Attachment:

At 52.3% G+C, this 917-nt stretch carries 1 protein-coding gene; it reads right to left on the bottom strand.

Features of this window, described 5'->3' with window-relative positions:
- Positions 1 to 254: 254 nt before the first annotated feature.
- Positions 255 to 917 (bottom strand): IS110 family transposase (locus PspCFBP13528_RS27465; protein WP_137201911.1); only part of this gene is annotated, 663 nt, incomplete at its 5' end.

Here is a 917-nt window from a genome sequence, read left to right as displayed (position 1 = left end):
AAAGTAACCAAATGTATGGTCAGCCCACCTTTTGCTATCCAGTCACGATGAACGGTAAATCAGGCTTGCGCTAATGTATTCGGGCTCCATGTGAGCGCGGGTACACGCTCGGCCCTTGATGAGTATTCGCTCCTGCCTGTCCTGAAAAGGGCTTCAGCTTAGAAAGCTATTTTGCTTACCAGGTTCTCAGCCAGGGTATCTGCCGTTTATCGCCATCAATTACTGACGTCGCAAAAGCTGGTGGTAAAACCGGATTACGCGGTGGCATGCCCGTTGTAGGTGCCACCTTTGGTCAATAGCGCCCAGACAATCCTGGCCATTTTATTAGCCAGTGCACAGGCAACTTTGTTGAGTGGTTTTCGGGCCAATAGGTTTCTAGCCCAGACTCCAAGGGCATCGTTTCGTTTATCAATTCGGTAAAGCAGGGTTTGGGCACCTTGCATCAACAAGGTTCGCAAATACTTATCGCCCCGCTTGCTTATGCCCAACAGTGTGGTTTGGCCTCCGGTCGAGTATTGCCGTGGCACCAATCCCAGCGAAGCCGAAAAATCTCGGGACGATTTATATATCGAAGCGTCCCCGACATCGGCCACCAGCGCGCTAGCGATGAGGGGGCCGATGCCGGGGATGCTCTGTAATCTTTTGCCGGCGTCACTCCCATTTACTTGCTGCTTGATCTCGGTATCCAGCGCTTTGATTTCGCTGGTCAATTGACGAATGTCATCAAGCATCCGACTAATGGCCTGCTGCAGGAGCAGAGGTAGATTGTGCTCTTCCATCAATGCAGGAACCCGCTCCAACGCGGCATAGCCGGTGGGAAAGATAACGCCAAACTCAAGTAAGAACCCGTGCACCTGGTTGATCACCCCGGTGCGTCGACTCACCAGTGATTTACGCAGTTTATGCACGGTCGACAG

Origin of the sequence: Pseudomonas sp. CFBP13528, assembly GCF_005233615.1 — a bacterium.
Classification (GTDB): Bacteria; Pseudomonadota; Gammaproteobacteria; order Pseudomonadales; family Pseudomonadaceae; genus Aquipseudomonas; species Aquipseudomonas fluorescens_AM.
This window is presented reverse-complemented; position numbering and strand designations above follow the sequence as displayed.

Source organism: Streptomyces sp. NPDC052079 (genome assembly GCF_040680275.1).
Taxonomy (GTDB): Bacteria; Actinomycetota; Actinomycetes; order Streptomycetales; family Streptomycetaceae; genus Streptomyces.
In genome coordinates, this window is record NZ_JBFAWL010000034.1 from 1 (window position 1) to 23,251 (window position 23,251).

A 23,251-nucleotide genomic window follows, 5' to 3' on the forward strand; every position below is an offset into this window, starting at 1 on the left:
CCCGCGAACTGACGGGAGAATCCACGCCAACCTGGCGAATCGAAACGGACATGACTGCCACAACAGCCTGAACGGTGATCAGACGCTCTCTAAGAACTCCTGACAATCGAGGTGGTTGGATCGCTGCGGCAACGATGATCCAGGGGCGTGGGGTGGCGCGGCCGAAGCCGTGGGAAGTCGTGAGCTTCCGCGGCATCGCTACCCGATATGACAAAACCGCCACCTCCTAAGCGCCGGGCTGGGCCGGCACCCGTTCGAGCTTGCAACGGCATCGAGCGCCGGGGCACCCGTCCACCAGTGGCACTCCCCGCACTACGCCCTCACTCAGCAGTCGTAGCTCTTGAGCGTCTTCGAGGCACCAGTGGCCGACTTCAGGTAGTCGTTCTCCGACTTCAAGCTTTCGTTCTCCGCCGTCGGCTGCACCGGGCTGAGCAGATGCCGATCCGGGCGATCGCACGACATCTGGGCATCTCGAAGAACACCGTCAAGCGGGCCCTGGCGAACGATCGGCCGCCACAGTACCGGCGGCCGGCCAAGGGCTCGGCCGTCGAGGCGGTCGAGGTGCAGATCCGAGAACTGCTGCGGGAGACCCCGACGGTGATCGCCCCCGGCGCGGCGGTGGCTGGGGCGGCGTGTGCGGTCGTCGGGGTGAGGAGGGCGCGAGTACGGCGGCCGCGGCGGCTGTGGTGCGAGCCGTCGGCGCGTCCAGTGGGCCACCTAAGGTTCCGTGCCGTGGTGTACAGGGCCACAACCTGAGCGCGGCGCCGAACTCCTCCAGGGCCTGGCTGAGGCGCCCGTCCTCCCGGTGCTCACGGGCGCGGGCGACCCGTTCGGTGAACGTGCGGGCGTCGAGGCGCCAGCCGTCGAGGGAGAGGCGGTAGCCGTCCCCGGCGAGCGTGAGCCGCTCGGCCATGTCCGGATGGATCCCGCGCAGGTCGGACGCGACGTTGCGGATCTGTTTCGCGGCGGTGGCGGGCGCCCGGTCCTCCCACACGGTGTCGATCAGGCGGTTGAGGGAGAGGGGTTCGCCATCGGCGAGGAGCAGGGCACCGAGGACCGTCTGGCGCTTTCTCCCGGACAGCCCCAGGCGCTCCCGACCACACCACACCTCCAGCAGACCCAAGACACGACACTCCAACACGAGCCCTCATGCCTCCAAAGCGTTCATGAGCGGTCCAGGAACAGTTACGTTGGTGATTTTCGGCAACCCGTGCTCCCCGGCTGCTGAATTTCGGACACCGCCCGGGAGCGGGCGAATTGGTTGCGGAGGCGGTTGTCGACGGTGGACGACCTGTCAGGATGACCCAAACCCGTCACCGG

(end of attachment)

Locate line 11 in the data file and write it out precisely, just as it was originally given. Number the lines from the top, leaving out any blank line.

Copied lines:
Taxonomy (GTDB): Bacteria; Actinomycetota; Actinomycetes; order Streptomycetales; family Streptomycetaceae; genus Streptomyces.